May 21, 2013 Three of the local council areas most affected by Heathrow aircraft noise – Richmond, Hillingdon and Hounslow – recently carried out referendums of their residents on the subject of Heathrow growth. All three ended on 16th May. In total, well over 140,000 people responded to the polls. They voted overwhelmingly against expansion of the airport, against a new runway, and against more flights over Londoners. In the Hounslow poll, 72% of residents said they are against expansion, but 64% said they did not want to see a new hub airport built if it meant losing Heathrow. 83% of Hounslow residents were in favour of a night flight ban (11pm to 7pm) and 94% wanted better noise insulation for schools and residents living under the flight path. In the Richmond and the Hillingdon polls, 72% were against a 3rd runway, and 73% were against increasing the number of flights. The Standard says the findings of the poll are bound to be exploited by councillors as they go to the voters in next spring’s local elections. Heathrow sought vainly to rubbish the polls by saying they were voting on an outdated 3rd runway proposal. Click here to view full story…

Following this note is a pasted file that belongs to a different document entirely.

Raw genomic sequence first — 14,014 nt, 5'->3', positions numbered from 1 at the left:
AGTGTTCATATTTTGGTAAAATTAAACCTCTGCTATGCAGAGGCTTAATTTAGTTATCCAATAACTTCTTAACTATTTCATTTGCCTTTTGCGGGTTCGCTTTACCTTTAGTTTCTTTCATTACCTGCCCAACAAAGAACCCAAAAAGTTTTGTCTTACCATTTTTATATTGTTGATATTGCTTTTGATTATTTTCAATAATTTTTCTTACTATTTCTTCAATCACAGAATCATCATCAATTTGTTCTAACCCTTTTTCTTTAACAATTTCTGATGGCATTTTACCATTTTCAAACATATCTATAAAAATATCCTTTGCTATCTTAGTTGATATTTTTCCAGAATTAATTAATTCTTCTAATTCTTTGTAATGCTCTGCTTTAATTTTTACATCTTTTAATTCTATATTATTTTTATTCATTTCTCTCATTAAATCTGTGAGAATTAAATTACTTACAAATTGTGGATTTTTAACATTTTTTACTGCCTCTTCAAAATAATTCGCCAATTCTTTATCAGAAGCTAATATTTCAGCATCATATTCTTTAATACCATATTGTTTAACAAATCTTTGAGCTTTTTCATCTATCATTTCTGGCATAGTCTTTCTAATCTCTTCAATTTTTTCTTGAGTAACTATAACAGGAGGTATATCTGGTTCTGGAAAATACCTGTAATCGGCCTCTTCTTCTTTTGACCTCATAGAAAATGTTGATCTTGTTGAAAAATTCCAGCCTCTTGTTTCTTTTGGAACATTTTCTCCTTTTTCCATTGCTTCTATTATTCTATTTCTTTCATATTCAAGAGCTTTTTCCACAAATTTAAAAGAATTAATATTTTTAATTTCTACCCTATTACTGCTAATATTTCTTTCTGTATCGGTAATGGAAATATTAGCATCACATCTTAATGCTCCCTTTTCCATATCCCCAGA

Heathrow Airport to provide funding to set up pro-Heathrow expansion group
June 12, 2013 Heathrow Airport has announced that it will provide seed funding for a new community campaign “to provide a voice for the thousands of local people who support Heathrow”. Plans for the campaign are in their early stages but it said it will seek to establish itself and start identifying and recruiting support before the end of the year. The announcement comes on the back of polling results Heathrow released today which claims almost half the people in the boroughs closest to the airport favour its expansion. The Populus telephone poll took place between 27th February and 4th May, and questionned 6,000 residents in Hounslow, Richmond, Hillingdon, Windsor and Spelthorne. It found that 46% support expanding Heathrow, compared to 43% who oppose expansion. They say 60% of residents feel positive towards Heathrow compared to 6% who feel negatively. In reality, it is well known that the results of a poll depend on the wording of questions, and how they are asked. Previous surveys have shown most residents are opposed to expansion – and many other residents should be questioned in other boroughs to get full data. Click here to view full story…